``Kabul desperately needs help right now, but there is no international consensus on what to do and how to do it,'' said Ross Everson, Kabul director of ACBAR, the Agency Coordinating Body for Afghan Relief. The group was one of dozens that met in neighboring Turkmenistan last week for a U.N.-sponsored conference on Afghanistan.
``Many people are going to this meeting eager to help Afghan people, but also eager to teach the Taliban a lesson by withholding aid,'' Everson said recently. ``And when it comes to rebuilding the country - and Kabul in particular - I really don't know if it's time yet. Anything built now could easily be destroyed again.''
Many in Kabul agree. ``It will take a generation before the fighting stops,'' a bookseller predicted. Others say it will take a century.
Kabul is an inherently beautiful place. Surrounded by snow-capped mountains, the city spreads through a high, wide and fertile valley.
Its strategic location - between the Middle East and the Indian subcontinent, between Russia and the Indian Ocean - has brought in conquerors by the score. But during the Cold War, that crossroads site also made Afghanistan and its capital important international real estate.
Untold millions in foreign aid flowed in from the United States, the Soviet Union, Germany, France and Britain, whose governments hoped their generosity would translate into influence and realignment. The Kabul zoo, for instance, with its innovative animal enclosures and thick walls, was built by West Germany for the son of a former Afghan ruler. Foreign aid also built most of the roads, dams, water systems and airports of Afghanistan.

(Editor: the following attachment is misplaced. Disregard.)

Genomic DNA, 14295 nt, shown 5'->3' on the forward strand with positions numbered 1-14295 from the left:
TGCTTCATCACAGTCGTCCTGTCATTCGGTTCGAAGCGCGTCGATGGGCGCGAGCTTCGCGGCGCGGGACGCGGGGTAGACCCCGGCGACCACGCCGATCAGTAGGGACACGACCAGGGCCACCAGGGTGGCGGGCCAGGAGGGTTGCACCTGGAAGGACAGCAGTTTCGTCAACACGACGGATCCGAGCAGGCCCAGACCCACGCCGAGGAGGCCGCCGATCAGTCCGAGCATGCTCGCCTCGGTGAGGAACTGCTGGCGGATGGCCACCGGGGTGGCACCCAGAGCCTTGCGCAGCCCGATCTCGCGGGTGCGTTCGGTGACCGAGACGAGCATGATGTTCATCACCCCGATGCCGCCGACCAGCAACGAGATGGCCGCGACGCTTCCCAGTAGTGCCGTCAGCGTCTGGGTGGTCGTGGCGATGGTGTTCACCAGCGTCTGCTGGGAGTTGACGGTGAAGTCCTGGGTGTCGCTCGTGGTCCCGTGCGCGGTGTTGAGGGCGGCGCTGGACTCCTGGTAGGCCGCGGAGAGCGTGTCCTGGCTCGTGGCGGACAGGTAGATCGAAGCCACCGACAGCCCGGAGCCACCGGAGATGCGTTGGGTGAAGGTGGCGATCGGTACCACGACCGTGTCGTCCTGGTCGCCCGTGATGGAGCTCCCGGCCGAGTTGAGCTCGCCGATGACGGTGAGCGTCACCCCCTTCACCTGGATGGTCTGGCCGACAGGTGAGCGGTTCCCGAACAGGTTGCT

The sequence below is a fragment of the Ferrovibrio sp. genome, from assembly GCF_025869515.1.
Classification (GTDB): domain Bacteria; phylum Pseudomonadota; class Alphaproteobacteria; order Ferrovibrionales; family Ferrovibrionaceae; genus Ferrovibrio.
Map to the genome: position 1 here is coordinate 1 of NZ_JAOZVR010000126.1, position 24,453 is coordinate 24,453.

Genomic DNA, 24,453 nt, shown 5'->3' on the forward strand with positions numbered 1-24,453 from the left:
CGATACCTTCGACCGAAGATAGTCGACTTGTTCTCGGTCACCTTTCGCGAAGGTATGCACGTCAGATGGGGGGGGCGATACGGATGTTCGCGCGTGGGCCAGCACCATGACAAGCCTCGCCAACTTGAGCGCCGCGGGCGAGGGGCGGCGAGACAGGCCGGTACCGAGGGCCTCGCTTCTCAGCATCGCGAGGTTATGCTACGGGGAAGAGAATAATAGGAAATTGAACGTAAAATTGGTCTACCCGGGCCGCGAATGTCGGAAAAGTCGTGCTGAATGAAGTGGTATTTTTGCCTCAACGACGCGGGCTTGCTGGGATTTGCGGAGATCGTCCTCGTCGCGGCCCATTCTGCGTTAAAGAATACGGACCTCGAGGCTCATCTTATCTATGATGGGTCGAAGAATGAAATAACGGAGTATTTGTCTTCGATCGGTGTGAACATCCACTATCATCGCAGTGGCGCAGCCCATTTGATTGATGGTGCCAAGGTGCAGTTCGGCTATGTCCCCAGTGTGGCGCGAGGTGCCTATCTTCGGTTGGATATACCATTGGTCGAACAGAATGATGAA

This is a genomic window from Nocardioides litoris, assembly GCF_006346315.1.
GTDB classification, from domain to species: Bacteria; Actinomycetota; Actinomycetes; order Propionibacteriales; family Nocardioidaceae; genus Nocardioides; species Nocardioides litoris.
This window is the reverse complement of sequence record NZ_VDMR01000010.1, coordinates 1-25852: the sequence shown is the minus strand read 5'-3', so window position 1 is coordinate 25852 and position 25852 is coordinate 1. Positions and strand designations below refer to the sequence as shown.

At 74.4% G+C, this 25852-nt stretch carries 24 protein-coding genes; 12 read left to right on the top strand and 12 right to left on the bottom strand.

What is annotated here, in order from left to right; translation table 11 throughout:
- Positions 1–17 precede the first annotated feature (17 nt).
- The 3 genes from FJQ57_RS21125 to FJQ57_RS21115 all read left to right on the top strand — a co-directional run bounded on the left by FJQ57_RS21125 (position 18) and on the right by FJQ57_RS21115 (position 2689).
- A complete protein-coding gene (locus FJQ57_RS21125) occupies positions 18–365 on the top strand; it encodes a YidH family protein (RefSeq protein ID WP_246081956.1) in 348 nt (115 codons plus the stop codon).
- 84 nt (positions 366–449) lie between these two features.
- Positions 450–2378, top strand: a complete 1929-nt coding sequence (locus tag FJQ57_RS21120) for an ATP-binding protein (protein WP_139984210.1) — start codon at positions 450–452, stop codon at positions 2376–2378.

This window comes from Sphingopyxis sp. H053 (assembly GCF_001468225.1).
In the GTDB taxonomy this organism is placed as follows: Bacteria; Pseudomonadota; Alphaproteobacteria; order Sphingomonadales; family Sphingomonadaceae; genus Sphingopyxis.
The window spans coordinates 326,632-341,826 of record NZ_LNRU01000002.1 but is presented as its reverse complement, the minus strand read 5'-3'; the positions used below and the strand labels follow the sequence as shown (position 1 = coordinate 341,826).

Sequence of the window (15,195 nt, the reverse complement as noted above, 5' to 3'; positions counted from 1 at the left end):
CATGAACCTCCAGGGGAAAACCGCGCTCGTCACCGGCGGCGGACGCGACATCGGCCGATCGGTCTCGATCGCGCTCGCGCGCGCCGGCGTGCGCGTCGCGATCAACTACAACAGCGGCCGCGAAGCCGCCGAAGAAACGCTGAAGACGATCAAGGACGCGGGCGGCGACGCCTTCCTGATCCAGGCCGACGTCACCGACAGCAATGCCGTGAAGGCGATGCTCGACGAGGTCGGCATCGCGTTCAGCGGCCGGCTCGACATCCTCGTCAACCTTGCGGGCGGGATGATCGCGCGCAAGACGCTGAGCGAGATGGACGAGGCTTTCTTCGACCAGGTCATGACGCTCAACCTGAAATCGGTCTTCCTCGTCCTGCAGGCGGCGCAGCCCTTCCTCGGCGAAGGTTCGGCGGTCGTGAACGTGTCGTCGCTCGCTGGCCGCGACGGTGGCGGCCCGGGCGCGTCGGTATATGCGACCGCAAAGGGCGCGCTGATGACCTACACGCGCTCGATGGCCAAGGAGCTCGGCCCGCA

Civil war erupted in 1979, but unlike the Afghan countryside, Kabul was spared serious destruction for years. Thousands of Soviet troops, supporting their puppet Afghan president, kept the mujaheddin fighters far enough from the city that their rockets were little more than a nuisance.
That all changed in 1992, when the communist government of Najibullah fell and the mujaheddin marched into the capital. Buildings associated with the Russians were leveled as tanks pulled up in front of them and pounded away.
But soon after taking power, the mujaheddin coalition began to unravel, and fighters turned against one another. Armed with tons of modern weapons, they moved into Kabul's neighborhoods, and began destroying the city block by block.